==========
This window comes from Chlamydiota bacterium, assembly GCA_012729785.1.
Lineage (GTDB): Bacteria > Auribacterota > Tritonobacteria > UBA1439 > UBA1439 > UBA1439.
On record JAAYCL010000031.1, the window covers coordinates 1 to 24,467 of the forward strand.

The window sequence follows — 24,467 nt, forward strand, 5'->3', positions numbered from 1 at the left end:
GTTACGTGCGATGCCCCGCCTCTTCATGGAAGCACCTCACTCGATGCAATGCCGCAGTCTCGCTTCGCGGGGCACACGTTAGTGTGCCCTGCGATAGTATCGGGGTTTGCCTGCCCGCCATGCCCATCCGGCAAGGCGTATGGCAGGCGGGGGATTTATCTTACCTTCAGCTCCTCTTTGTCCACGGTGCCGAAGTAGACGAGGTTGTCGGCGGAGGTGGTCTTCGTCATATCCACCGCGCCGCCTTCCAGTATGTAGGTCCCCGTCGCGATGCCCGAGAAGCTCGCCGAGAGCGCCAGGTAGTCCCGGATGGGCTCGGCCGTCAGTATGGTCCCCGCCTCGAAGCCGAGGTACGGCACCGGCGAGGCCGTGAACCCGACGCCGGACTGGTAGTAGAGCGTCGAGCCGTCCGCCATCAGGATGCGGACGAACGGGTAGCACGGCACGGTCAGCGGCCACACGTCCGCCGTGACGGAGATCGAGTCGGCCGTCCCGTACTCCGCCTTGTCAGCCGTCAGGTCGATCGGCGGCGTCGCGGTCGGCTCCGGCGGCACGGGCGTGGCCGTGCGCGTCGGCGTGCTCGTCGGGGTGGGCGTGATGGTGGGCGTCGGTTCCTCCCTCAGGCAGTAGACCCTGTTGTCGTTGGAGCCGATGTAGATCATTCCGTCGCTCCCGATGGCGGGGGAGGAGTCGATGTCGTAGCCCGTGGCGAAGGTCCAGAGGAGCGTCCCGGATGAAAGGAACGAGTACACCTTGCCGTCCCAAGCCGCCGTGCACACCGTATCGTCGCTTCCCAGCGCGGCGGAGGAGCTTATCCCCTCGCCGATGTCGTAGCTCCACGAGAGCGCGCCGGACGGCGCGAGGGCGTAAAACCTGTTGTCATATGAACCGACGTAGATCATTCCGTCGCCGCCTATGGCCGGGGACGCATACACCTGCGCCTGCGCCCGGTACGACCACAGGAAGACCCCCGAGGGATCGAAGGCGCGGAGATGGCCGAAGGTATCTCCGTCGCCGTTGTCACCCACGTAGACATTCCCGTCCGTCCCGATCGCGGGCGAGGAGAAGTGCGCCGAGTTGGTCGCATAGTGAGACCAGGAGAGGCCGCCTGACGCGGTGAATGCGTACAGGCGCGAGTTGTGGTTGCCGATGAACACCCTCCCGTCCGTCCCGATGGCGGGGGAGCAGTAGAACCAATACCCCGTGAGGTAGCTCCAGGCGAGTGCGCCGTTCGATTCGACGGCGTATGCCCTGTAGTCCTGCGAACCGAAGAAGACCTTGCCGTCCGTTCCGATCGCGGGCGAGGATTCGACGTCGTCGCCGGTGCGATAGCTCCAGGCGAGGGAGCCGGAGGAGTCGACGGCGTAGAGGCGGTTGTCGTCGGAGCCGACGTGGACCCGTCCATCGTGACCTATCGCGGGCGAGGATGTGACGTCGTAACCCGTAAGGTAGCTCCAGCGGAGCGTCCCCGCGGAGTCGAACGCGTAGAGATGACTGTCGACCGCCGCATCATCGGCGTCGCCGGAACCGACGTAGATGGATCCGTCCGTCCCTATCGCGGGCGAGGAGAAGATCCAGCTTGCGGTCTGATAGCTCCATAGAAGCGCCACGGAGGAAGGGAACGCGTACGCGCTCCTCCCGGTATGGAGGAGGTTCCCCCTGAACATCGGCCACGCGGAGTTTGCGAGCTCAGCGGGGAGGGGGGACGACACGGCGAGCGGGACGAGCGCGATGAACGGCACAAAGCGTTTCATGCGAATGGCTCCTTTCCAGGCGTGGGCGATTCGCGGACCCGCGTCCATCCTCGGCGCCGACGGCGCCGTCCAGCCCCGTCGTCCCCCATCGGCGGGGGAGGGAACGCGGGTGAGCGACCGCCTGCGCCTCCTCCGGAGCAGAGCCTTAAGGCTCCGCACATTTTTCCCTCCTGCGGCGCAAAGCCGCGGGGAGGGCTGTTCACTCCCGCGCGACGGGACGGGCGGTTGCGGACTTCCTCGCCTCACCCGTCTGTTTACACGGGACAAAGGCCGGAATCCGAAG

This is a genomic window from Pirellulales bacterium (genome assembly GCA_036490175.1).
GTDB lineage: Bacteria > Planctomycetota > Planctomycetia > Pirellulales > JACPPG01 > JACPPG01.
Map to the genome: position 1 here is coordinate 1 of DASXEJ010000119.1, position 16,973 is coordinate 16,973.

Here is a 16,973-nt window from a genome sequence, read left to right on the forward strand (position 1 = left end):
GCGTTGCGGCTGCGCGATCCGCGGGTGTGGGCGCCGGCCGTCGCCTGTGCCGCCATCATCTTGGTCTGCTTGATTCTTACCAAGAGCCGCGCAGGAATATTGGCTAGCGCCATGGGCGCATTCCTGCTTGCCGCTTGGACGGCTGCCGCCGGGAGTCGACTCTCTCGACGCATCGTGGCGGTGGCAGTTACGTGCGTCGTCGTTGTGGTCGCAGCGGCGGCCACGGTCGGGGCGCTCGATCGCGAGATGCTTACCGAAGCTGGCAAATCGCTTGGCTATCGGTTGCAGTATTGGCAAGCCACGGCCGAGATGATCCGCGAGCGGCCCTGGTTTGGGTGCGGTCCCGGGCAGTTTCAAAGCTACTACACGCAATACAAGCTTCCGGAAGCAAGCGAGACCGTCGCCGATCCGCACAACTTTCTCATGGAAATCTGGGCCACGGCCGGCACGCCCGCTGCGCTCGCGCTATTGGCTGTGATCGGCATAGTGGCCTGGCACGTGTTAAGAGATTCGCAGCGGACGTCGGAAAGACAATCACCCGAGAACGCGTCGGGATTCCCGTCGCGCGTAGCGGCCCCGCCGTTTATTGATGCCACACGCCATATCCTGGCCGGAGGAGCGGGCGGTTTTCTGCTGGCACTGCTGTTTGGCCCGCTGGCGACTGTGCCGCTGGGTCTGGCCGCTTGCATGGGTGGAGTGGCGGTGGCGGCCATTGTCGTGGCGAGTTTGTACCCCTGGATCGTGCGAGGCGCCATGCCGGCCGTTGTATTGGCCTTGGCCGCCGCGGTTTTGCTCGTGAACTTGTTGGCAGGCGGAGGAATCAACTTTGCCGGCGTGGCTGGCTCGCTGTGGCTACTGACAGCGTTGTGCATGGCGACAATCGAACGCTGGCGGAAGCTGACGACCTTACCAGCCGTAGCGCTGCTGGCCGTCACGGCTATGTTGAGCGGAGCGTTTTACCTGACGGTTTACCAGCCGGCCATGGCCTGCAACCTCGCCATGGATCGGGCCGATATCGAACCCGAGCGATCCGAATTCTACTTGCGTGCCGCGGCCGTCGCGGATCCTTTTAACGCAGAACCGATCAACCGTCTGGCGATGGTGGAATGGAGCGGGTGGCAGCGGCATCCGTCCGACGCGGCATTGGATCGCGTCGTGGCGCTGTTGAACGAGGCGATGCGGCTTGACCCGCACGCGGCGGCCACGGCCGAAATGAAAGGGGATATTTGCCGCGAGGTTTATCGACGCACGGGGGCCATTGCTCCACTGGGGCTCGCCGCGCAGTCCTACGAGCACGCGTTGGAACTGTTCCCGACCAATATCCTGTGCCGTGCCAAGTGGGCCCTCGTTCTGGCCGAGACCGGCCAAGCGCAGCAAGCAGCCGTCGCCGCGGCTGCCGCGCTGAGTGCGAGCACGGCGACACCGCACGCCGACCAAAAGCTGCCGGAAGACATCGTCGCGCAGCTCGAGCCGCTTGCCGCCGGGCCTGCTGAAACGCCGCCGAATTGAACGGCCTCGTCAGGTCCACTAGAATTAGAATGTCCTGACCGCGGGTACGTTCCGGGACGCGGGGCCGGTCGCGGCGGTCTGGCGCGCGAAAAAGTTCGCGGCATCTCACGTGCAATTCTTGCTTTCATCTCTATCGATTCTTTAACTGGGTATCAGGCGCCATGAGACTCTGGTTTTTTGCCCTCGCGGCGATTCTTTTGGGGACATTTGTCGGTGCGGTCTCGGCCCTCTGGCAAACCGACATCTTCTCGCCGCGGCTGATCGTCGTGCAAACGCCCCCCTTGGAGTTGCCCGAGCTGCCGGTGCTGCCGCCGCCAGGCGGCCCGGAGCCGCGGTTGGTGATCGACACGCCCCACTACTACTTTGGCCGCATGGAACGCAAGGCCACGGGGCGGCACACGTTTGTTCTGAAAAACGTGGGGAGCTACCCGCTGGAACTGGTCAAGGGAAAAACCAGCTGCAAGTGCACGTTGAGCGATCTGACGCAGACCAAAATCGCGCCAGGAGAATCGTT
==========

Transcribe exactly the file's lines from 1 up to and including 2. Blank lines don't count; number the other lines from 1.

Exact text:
This window comes from Chlamydiota bacterium, assembly GCA_012729785.1.
Lineage (GTDB): Bacteria > Auribacterota > Tritonobacteria > UBA1439 > UBA1439 > UBA1439.